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Why US Designation of Hizb’s Salahuddin as Global Terrorist Will Put Pakistan in a Spot

By Rezaul H Laskar

Jun 28, 2017


In this July 13, 2011 file photo, Syed Salahuddin, the supreme commander of Hizbul Mujahideen, addresses his supporters in Muzaffarabad capital of Pakistan-occupied Kashmir. (AP)


The US designation of Syed Salahuddin, the Pakistan-based chief of Hizbul Mujahideen and United Jihad Council, as a global terrorist is significant for India’s efforts to counter cross-border terror in several ways.

Since the US state department began listing individuals and organisations as “specially designated global terrorists” in the aftermath of the 9/11 attacks in 2001, Salahuddin is the only terrorist from Jammu and Kashmir to make the infamous list.

Unlike other Pakistan-based Indian citizens who have been listed by the US state department or treasury department, such as mob boss Dawood Ibrahim, Islamabad has never denied the presence of Salahuddin on its soil.

Salahuddin openly operates from Pakistan-occupied Kashmir, Islamabad and Rawalpindi, the garrison city where the Hizbul Mujahideen has held recruitment drives and fund-raising rallies at a short distance from the Pakistani military’s General Headquarters.

He has also attended rallies and meetings organised jointly with the Jamaat-ud-Dawah and Defa-e-Pakistan Council. Last December, Salahuddin joined Jamaat-ud-Dawah chief Hafiz Saeed and several other militant leaders to address a rally in PoK capital Muzaffarabad that called for the revival of jihad in Kashmir.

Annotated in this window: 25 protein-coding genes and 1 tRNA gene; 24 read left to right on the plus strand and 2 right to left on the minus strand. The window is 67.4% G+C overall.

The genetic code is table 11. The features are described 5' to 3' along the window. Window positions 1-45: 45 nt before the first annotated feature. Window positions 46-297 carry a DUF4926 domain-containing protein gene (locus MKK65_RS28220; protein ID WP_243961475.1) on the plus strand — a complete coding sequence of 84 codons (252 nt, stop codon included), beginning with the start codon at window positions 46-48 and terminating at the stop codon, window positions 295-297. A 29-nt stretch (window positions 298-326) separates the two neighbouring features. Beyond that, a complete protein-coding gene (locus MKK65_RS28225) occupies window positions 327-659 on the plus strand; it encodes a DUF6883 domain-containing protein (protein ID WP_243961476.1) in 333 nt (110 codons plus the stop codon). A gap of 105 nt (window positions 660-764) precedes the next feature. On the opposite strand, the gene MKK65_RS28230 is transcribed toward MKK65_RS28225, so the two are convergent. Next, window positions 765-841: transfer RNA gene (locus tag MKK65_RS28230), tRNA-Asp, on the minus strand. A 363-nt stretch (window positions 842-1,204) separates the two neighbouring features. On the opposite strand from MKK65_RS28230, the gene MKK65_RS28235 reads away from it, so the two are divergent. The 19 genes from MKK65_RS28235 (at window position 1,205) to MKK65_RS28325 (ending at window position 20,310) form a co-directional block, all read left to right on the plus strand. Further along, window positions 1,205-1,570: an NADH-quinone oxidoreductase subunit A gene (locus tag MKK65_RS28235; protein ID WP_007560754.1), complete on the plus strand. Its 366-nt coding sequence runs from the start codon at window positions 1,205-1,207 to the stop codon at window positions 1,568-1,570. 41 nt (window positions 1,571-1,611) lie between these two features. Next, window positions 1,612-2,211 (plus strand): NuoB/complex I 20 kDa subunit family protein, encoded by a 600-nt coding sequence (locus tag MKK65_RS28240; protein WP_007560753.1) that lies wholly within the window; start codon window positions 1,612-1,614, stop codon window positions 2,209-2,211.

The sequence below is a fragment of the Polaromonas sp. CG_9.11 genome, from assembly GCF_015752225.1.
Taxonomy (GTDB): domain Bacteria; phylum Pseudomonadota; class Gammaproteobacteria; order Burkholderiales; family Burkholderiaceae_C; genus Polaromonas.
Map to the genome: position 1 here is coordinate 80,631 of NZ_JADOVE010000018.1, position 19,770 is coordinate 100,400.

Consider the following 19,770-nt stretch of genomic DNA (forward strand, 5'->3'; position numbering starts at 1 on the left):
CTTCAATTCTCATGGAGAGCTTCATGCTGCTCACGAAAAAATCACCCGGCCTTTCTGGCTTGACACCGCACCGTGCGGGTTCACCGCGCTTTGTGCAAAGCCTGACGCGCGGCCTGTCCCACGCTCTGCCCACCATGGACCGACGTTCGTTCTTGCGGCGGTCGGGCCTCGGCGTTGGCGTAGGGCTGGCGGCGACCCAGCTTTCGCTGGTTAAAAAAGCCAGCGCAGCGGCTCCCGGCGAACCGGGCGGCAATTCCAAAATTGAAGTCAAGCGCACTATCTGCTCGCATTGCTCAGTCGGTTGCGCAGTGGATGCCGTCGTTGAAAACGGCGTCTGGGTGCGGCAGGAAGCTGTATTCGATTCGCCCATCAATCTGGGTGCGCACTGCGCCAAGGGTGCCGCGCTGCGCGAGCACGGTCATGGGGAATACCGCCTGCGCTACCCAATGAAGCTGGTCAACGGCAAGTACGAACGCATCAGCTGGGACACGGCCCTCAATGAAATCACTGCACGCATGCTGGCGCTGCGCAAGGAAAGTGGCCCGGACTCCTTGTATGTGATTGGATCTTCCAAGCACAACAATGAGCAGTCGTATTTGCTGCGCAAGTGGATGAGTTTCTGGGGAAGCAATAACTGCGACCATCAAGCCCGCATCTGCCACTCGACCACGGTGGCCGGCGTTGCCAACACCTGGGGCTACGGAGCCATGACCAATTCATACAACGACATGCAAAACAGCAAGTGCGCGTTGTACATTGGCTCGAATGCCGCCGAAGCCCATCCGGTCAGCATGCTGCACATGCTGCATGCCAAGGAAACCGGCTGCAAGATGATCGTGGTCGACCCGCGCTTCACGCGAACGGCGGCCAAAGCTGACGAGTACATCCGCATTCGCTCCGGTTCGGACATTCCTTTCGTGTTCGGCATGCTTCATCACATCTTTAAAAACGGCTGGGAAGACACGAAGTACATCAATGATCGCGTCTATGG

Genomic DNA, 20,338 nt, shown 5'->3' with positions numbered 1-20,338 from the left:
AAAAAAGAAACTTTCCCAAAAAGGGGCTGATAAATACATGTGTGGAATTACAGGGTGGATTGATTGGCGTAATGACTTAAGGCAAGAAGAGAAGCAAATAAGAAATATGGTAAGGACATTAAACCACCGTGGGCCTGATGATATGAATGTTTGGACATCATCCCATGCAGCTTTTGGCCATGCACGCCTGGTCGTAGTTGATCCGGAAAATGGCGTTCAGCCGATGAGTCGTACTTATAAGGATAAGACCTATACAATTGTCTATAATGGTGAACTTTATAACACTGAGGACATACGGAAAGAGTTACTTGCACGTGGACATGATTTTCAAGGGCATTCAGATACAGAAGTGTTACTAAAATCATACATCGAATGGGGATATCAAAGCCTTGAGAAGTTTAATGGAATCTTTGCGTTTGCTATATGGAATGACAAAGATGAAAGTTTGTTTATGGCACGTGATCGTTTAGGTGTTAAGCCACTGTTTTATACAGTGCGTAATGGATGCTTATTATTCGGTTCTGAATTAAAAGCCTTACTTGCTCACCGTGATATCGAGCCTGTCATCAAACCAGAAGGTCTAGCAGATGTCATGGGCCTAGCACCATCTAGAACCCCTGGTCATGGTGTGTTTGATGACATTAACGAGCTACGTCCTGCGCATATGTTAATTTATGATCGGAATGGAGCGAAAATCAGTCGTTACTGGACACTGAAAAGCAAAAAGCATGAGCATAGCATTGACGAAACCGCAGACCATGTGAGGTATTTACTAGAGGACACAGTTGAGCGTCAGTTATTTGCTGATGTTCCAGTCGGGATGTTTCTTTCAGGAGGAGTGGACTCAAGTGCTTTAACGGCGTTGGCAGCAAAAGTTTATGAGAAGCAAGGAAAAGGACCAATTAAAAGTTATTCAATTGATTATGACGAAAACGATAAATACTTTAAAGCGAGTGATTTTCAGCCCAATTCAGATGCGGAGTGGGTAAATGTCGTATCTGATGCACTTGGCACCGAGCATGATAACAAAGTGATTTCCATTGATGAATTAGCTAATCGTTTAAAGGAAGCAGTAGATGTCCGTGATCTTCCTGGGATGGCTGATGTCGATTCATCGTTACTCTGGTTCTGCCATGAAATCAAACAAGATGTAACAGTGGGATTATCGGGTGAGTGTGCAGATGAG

And while the US has designated other anti-India groups and individuals – such as Lashkar-e-Taiba, Jaish-e-Mohammed and Jamaat-ud-Dawah chief Hafiz Saeed – it has usually done so only after the groups set up cells in the West, established links with al-Qaeda or targeted US troops or citizens in terror attacks.

There is no evidence currently of the Hizbul Mujahideen establishing a presence in the West though the state department announcement designating Salahuddin stated that such sanctions are imposed on foreigners who “pose a significant risk of committing acts of terrorism that threaten the security of US nationals or the national security, foreign policy, or economy” of America.

Though the 71-year-old Salahuddin is no longer seen as directly controlling the day-to-day operations of the Hizbul Mujahideen, he remains a key ideological leader driving its recruitment and fund-raising activities in Pakistan and networking with other terror groups.

Pakistan has responded to the US designation of Salahuddin by linking it to the movement of Kashmiri people for the right to self-determination. A statement from the Foreign Office, which didn’t name Salahuddin, described the movement as “legitimate” and the US sanctions as “completely unjustified”.

But with the US position on terrorism in the region aligning more closely with that of India, it may be difficult for the Pakistani security establishment to resist pressure to crack down on terrorists such as Salahuddin.